Sam had put his own cast on his wrist for the second and third week after the break.

“Cut up some of those newspaper strips,” Sam instructed. He’d watched me make papier mache and decoupage. “I need you to make me a paste of flour and water.”

I helped him stabilize the wrist with an ace bandage. Then I dipped the strips of newspaper in the paste and laid it over his hand where he directed. We built a nice cast. It took two days to fully dry.

Then he went back to work using it. Even turning the knob of the door involved using the broken bone. He welded; spray painted; fixed equipment using screwdrivers, hammers, wrenches, and more. He carried buckets of feed and drove tractor. Inside the cast lay a treasure trove of itchiness. He cut it off.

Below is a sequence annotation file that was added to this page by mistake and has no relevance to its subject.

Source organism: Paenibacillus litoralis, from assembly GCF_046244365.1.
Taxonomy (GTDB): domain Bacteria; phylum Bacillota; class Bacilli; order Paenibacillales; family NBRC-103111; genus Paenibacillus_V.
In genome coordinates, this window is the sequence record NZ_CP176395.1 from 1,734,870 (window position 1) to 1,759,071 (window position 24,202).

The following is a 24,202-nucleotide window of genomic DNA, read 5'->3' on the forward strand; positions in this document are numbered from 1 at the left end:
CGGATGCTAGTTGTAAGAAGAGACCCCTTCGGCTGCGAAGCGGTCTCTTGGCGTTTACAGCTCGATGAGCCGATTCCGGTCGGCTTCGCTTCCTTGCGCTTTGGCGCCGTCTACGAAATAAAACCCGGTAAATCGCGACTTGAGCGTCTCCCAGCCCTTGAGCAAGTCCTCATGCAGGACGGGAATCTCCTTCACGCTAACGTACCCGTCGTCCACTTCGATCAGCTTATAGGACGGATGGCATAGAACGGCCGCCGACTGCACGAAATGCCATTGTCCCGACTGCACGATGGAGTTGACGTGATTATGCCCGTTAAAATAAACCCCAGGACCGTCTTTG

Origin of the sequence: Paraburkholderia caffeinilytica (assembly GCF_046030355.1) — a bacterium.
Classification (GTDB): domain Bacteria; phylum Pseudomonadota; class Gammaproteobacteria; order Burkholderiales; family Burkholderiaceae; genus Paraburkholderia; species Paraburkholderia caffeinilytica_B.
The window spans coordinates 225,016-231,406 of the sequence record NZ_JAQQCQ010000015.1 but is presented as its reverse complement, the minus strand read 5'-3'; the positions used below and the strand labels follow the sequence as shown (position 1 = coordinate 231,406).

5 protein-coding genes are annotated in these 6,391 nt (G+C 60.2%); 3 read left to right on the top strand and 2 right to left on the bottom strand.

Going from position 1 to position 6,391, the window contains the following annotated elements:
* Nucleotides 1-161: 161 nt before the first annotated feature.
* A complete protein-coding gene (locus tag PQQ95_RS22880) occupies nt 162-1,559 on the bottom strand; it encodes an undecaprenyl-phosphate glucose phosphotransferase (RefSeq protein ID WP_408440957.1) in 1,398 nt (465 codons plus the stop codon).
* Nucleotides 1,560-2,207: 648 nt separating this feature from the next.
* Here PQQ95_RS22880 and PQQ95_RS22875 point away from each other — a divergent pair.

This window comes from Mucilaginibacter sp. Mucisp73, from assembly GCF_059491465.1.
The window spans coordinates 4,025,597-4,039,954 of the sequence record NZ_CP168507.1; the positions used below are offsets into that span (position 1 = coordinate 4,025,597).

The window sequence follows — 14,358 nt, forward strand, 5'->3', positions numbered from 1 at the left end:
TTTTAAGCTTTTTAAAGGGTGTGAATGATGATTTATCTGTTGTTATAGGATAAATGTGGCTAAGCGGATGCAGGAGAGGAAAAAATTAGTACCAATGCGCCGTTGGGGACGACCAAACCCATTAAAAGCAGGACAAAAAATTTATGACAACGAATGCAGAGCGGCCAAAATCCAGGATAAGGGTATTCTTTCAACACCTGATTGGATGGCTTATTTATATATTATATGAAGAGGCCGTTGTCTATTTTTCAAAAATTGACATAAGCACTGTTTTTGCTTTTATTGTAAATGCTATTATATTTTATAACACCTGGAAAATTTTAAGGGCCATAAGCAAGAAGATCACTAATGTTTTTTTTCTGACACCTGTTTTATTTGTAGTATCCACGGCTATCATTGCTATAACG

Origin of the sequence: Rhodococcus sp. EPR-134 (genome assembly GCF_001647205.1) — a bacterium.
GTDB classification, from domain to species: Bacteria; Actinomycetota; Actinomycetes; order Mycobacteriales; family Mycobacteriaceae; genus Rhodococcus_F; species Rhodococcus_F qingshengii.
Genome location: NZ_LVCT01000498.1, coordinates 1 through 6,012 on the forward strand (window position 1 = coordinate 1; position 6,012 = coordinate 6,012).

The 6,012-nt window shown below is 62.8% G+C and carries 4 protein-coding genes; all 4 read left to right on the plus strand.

He agreed to let me take him to the Free Health Clinic. The parking lot on West Fulton Street in the west end of Ithaca was nearly full.

“Pull in here,” Sam said. There was a real spot right outside the front door. We entered and saw the sign directing us up a flight of stairs. At the landing, we turned the corner and found ourselves at the end of a long line ten minutes before clinic hours started.

People stood talking to each other. Kleenex boxes passed around. Some people sat on stairs. Others had chair seats lined up outside a lobby door.

“You just getting here? You need to check in?” asked a young woman who didn’t appear to be sick at all. She pointed to the lobby door.

“Yeah,” I said. “He’s got a broken wrist.”